A common method of optimizing a drive is to defrag, but it doesn’t work in the same way with SSDs. So, what could be the other possible ways to optimize SSDs?
In this post we’ll uncover how to optimize the SSDs in Windows 10 as well as debunk some common myth. But, before I go further, I would advise to trust Windows as it knows what it is doing.
Stop Wasting Time on These
As I said earlier, SSDs doesn’t work as the way HDDs do. While in HDD, defragmentation could be a great factor of optimization, but in SSD it doesn’t get appreciable results.
Another advice on SSD optimization usually we get is to reduce the amount of write to the SSD. Though it sounds valid as reducing the writes should minimize the risk of wear. But research has shown even with the lowest failure threshold, a 700 TB SSD will run 19 years without failure, if you write 100GB a day.
For extremely heavily use – SSDs used in database servers tweaking won’t get desirable result. Still you’ll need to take regular backups as SSDs could fail for many other reasons.
Instead How You Should Optimize the SSD
If you’re using Windows 8 or later version, relax Windows does much of the optimization task by itself. However, there are some optimization tweaks that are worth giving try.
Make Sure TRIM is Enabled
Unless you’re running a Windows XP or Vista PC, the TRIM feature should be enabled by default. TRIM command allows to notify the SSD to wipe out data from blocks which are no longer in use. Erasing those blocks reduces the Write speed and maintains optimum performance throughout the lifespan.
By default, the TRIM feature should be enabled in Windows 7, 8, 8.1 and 10, but sometimes it may not happen. Here’s how you can ensure that TRIM is configured properly:
- Open the Power User menu, using Windows key + X and select Command Prompt (Admin)
- Type in the following command and press Enter
sutil behavior query DisableDeleteNotify
After executing the command, you should get a result of zero (0). If you can see the same, then it means TRIM is enabled. If you get result as one (1), then it means TRIM is disabled. When TRIM is disable in the system you should do the following:
After opening the Command Prompt, Type in
sutil behavior query DisableDeleteNotify 0
It should enable the TRIM and you should get DisableDeleteNotify = 0
Set SATA controller to AHCI mode
SSD works better with AHCI (Advanced Host Controller Interface) mode. Most of the modern motherboards SATA controller is set to AHCI by default, you can see it from Device Manager >> IDE ATA/ ATPI controllers.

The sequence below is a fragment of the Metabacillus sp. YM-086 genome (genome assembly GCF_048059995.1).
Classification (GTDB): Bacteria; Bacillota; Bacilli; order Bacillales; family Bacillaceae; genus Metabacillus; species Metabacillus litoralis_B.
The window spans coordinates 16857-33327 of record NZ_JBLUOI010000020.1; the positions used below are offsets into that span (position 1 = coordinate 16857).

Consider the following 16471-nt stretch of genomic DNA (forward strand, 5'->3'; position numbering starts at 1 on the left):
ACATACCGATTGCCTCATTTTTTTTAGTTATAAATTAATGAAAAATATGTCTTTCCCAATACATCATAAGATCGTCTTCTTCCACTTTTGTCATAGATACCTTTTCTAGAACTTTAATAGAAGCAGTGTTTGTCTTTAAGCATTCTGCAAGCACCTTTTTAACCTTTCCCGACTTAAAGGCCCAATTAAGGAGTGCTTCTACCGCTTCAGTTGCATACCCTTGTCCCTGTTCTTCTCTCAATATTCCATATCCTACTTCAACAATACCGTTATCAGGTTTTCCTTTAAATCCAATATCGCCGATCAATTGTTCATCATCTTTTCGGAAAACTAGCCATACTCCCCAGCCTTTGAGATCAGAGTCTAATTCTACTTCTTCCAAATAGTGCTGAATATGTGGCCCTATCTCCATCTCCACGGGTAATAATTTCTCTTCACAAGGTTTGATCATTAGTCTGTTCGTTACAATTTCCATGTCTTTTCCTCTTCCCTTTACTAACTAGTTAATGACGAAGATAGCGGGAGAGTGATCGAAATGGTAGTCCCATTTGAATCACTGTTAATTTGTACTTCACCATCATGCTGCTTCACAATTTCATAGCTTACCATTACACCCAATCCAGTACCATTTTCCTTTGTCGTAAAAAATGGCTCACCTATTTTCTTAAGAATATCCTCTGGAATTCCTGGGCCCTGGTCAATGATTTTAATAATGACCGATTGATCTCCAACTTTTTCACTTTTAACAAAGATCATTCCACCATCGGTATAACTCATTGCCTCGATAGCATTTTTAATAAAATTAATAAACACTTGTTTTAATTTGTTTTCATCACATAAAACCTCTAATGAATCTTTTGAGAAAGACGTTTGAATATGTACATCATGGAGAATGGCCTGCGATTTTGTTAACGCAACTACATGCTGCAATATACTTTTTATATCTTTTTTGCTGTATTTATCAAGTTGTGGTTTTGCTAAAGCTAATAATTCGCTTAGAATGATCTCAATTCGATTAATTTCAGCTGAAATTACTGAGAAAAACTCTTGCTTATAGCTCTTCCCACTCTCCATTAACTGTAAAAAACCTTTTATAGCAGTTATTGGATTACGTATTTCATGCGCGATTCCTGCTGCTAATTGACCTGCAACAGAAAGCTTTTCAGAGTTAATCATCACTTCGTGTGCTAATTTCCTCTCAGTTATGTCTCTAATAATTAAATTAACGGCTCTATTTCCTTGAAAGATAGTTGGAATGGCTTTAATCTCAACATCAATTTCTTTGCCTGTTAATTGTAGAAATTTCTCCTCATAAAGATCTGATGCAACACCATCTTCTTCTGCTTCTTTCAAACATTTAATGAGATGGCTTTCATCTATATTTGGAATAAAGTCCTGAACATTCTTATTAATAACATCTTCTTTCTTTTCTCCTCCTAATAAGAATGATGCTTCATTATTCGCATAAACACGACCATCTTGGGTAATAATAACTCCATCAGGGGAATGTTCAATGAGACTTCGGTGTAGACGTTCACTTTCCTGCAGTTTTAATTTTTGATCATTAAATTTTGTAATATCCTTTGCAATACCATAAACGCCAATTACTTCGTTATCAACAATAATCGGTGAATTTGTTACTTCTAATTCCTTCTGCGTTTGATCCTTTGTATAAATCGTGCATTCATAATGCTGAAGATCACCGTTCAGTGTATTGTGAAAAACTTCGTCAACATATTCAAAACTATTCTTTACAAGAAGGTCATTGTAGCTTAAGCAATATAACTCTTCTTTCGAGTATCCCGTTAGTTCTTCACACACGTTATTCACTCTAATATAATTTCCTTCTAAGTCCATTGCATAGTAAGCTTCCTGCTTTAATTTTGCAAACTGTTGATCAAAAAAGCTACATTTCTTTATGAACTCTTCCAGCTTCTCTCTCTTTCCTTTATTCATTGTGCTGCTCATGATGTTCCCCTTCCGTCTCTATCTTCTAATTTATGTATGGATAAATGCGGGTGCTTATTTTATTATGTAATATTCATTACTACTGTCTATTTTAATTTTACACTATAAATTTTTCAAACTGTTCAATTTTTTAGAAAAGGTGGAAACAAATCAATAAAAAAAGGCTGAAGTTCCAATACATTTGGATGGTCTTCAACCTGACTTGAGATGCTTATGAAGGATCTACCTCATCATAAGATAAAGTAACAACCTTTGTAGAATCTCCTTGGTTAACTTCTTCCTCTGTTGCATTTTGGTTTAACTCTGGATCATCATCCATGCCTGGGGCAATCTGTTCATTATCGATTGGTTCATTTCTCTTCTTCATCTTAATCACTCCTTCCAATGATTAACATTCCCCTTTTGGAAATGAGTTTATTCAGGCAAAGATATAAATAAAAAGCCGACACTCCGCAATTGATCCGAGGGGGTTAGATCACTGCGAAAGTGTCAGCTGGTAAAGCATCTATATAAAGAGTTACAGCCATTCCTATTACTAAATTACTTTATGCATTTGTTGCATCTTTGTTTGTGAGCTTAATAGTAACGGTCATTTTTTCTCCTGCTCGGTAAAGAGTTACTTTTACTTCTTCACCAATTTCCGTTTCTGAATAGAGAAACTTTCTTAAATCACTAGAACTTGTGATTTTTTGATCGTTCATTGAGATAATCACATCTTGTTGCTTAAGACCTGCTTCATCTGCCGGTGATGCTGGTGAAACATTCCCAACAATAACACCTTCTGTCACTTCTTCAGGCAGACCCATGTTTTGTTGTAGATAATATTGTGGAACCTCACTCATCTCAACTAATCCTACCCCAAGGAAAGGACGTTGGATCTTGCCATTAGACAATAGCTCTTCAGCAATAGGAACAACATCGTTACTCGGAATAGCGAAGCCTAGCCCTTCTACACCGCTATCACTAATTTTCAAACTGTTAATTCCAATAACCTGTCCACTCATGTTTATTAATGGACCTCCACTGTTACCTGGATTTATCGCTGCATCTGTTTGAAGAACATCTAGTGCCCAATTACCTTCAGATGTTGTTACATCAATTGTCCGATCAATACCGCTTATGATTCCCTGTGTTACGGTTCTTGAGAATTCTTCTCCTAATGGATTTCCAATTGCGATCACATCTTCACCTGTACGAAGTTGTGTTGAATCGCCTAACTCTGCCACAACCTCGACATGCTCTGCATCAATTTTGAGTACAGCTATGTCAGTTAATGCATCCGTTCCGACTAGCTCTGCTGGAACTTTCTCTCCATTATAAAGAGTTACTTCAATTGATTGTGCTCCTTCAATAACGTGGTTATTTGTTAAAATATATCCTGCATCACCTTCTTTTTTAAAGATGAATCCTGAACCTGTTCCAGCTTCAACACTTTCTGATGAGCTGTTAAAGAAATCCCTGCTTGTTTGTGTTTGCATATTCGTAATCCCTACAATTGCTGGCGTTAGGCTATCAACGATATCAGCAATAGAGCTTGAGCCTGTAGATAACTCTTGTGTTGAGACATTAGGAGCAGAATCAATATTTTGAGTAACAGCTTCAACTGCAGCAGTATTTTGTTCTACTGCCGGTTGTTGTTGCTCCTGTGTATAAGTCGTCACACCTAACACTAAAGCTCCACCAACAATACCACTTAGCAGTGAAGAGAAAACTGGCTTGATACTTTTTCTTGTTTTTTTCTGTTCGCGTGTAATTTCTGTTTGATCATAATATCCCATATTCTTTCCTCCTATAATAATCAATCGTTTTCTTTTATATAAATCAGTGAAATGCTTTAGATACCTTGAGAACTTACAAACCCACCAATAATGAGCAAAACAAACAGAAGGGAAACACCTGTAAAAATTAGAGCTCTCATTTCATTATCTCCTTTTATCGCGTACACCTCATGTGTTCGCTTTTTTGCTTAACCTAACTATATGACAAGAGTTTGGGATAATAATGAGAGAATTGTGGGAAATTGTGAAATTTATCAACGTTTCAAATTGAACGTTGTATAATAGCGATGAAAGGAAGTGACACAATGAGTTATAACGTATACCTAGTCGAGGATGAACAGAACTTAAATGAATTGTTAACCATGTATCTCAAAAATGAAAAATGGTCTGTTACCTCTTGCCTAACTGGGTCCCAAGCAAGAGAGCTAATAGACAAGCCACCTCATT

If you see SATA controller mode in IDE, do the following to change it from IDE to AHCI.
- Open System Configuration, using Windows + R shortcut key and type in msconfig
- Under the Boot tab, select Safe boot and press Apply
- After applying changes reboot your computer.
- And before your computer start again go to BIOS configuration and change the disk mode to AHCI.
- Save the new configuration and restart again.
Let Windows Do It for You
“Defragmenting SSDs is not a good idea” – but Windows does defrag your drive automatically sometimes, but with a little constraint. Windows will only defrag a SSD when System Restore is turned on. This helps OS to avoid additional process of reading and writing a file when File system meta data cannot represent any more file fragmentation.
As far SSD optimization is concern, on Windows 8 and 10 “Optimize Drive” application can be useful. This allows Windows to send retrim command on a schedule you set. This ensures there is no data left after the TRIM command were originally sent. To run “Optimize Drive” do the following:
- Select a Drive from File Explorer, then right click and open the properties tab
- Under the Tool tab, you should see Optimize and defragment drive. Click on Optimize.
- Now another window should open, select the drive, first press on Analyze to see if they need to be optimized and then press Optimize
Senior Editor, Content Analyst and a fan of exceptional customer service. John develops and publishes instructional and informational content regarding partition management, Windows hot-fixes, data management and computer troubleshooting.
As a tenured data recovery specialist, John shares exceptional insights and blog posts about data loss and data recovery across any storage device. With 8+ years’ experience in writing for Data Recovery for both Mac OS and Windows OS computers, he is an avid learner who always wants to polish and simplify the data recovery process. John passes his free time playing Chess and reading Science Fiction novels.